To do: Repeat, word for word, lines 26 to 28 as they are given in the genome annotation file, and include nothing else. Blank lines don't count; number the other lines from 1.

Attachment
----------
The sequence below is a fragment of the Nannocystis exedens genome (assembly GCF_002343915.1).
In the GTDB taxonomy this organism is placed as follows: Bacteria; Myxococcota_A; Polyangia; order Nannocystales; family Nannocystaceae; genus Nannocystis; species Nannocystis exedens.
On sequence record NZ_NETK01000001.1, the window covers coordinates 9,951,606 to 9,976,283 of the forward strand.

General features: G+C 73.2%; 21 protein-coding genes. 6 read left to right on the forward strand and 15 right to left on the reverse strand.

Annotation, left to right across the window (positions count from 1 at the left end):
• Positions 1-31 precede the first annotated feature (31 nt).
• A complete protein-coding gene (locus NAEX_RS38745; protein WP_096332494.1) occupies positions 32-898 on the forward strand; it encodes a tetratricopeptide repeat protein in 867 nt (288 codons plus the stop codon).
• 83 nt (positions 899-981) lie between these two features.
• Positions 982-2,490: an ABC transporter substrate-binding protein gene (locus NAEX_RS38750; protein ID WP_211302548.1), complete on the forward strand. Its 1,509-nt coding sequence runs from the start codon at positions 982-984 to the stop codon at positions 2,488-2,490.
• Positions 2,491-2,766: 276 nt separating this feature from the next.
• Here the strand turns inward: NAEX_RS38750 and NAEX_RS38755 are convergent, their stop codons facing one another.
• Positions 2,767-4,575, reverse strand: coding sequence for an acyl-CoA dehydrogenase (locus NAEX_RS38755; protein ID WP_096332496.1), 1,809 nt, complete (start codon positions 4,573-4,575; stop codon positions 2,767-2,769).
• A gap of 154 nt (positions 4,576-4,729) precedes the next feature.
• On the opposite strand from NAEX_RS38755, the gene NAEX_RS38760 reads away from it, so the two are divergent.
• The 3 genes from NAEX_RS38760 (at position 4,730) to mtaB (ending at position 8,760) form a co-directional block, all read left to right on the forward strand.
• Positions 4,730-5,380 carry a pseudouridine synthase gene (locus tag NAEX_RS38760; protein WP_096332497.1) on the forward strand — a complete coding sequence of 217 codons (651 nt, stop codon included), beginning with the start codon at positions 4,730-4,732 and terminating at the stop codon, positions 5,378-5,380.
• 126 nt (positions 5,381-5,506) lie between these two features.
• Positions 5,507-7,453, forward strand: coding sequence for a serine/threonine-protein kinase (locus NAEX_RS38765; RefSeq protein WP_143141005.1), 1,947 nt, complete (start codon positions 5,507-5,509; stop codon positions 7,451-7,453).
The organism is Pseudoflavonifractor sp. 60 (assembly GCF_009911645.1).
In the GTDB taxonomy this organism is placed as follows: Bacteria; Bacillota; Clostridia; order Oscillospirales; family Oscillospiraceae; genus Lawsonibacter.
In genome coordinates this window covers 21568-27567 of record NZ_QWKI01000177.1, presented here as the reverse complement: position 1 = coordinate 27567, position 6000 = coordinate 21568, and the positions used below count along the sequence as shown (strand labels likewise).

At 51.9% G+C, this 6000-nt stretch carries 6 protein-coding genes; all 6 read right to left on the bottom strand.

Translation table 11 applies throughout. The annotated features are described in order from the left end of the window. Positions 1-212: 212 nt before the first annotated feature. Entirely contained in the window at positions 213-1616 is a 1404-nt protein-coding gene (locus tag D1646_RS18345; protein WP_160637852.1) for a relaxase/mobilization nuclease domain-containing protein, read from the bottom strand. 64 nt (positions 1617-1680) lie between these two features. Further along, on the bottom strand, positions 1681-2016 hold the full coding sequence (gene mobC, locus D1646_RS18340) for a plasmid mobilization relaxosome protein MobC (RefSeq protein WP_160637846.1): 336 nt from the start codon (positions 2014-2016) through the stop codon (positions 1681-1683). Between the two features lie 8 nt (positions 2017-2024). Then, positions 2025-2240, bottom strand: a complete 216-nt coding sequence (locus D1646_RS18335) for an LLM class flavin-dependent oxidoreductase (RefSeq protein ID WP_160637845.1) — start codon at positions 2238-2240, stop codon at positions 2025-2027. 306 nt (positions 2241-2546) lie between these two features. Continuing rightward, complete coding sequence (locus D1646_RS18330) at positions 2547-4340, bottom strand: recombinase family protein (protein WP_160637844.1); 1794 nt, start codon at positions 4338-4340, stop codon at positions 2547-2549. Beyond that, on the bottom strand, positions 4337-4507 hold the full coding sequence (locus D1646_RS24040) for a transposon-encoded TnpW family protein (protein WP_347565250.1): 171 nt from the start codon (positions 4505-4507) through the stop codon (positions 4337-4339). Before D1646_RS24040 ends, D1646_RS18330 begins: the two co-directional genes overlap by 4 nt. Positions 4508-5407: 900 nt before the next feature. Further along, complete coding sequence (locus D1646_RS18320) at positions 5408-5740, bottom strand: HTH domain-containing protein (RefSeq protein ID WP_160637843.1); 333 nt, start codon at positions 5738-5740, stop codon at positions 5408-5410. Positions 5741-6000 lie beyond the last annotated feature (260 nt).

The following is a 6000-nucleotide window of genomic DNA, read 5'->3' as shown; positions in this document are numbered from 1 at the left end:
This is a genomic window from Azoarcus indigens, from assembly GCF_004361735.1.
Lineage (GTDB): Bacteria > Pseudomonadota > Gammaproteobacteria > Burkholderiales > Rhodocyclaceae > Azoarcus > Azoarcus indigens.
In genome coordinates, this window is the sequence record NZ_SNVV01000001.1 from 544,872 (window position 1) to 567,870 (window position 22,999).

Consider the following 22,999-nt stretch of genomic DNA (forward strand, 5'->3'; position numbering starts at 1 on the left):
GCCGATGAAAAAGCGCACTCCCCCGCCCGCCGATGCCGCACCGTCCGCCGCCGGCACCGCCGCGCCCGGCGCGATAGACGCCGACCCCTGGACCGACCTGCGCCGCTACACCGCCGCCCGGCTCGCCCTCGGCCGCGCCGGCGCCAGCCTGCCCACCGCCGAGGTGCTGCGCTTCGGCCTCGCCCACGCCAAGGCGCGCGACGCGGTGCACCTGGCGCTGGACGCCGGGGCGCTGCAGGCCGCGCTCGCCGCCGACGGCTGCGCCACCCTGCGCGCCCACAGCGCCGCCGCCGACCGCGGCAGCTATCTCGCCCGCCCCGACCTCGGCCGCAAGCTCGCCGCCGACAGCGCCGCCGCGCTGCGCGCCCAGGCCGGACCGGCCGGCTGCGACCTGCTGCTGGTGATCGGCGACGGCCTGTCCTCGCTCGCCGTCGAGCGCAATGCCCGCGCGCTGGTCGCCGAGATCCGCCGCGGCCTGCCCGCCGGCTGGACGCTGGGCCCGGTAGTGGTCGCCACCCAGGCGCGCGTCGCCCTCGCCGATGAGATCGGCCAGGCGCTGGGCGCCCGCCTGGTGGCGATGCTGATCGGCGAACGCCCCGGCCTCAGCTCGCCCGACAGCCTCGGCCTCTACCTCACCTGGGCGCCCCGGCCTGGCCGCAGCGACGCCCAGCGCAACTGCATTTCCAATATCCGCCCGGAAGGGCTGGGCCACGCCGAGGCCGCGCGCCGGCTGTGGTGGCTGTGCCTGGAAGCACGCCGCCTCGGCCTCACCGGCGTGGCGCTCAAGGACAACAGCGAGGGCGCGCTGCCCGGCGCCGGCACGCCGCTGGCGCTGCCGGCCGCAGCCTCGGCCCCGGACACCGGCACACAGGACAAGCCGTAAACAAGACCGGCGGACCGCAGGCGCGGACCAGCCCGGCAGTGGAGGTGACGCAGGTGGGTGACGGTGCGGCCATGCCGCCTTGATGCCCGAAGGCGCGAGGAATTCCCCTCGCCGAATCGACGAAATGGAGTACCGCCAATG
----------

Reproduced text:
Lineage (GTDB): Bacteria > Pseudomonadota > Gammaproteobacteria > Burkholderiales > Rhodocyclaceae > Azoarcus > Azoarcus indigens.
In genome coordinates, this window is the sequence record NZ_SNVV01000001.1 from 544,872 (window position 1) to 567,870 (window position 22,999).

Consider the following 22,999-nt stretch of genomic DNA (forward strand, 5'->3'; position numbering starts at 1 on the left):